Srinagar, June 5 : The transplantation of paddy shoots in the Kashmir Valley, has put farmers of the area in good spirits. Having already sown paddy seeds during April, these farmers are eagerly waiting for them to sprout and develop into tiny shoots for transplantation. And, June is believed to be the perfect time for paddy transplantation.
Here, men, women and other farmhands work together on transplanting paddy.
This occasion is special for all. Farmers rent the air with their folksongs in chorus to keep up a good working spirit.
They believe that singing and dancing during the transplanting season will make their ancestors happy and bless them for a bumper crop.
"We have been celebrating in this manner for decades. We bring our brothers and sisters to the farms on this day, there we unroot the paddy, winnow it and then eat it," said Sameer Ahmed, one farmer.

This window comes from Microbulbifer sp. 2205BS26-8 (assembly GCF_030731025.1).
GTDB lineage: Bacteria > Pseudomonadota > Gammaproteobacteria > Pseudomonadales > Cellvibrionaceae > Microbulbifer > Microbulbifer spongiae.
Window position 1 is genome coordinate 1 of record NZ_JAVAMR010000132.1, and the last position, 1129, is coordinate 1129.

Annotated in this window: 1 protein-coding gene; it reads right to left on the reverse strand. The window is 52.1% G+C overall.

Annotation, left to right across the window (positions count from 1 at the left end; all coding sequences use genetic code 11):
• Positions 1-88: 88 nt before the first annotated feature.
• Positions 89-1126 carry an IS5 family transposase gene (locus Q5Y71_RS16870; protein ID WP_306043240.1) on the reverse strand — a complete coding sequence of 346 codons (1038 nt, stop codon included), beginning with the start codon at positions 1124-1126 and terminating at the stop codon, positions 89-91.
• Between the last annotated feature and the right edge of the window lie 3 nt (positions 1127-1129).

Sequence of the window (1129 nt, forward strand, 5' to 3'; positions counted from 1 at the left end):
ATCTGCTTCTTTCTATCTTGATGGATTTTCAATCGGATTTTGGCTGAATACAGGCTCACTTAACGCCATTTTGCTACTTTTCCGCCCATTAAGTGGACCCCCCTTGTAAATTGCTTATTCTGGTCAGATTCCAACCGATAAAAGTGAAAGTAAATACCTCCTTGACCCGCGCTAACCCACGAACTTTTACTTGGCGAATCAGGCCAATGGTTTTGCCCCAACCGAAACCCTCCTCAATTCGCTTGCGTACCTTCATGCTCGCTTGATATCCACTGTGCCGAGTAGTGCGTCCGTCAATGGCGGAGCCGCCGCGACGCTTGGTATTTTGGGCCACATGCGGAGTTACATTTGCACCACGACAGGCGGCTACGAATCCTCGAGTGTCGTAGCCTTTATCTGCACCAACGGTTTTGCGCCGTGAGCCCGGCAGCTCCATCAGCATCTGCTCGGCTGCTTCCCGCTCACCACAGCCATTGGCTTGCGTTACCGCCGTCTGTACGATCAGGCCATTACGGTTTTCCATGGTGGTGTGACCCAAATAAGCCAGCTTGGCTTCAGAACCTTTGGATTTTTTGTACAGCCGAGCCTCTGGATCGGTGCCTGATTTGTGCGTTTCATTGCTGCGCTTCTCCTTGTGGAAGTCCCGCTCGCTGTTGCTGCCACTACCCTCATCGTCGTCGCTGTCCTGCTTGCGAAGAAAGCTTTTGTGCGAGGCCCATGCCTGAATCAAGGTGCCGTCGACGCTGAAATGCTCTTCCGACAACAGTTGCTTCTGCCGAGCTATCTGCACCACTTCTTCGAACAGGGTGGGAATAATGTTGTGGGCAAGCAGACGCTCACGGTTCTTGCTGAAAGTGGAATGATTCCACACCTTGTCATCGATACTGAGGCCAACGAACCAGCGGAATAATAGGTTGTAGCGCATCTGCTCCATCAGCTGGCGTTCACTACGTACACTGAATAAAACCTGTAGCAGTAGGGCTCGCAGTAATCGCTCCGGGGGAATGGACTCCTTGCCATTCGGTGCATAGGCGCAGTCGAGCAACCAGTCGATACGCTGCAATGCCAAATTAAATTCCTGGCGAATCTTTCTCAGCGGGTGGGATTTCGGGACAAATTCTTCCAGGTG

In every field, almost 10-20 farmers transplant paddy and have their meal together there as a family.
"We enjoy a lot. When we wake up in the morning, our parents ask us to go the farmland. We happily come here and do farming, have food and drink morning and evening tea. It feels very good," said Menu Manzor, a female farmer.
The timely rainfall and snow during winter has increased the farmers' hopes for a bumper crop.
"We reaped 495,000 tonnes of rice from our 160,000 hectares of coverage area. We hope that it will increase this year because this time there was a good rainfall. It will benefit the farming, so we are hoping that the production will reach to 500,000 metric tons," said V. Mooza, Joint Director of Agriculture, Kashmir.
Besides, the government offers its help by way of providing them the latest varieties of seeds, fertilisers at subsidised rates and organising awareness camps for the farmers to educate them about different diseases and remedial measures.
The Department of Agriculture along with the Agriculture University is trying to develop different varieties of seeds to enhance the production of paddy by 15 to 20 percent as compared to traditional seeds. By Parvez Butt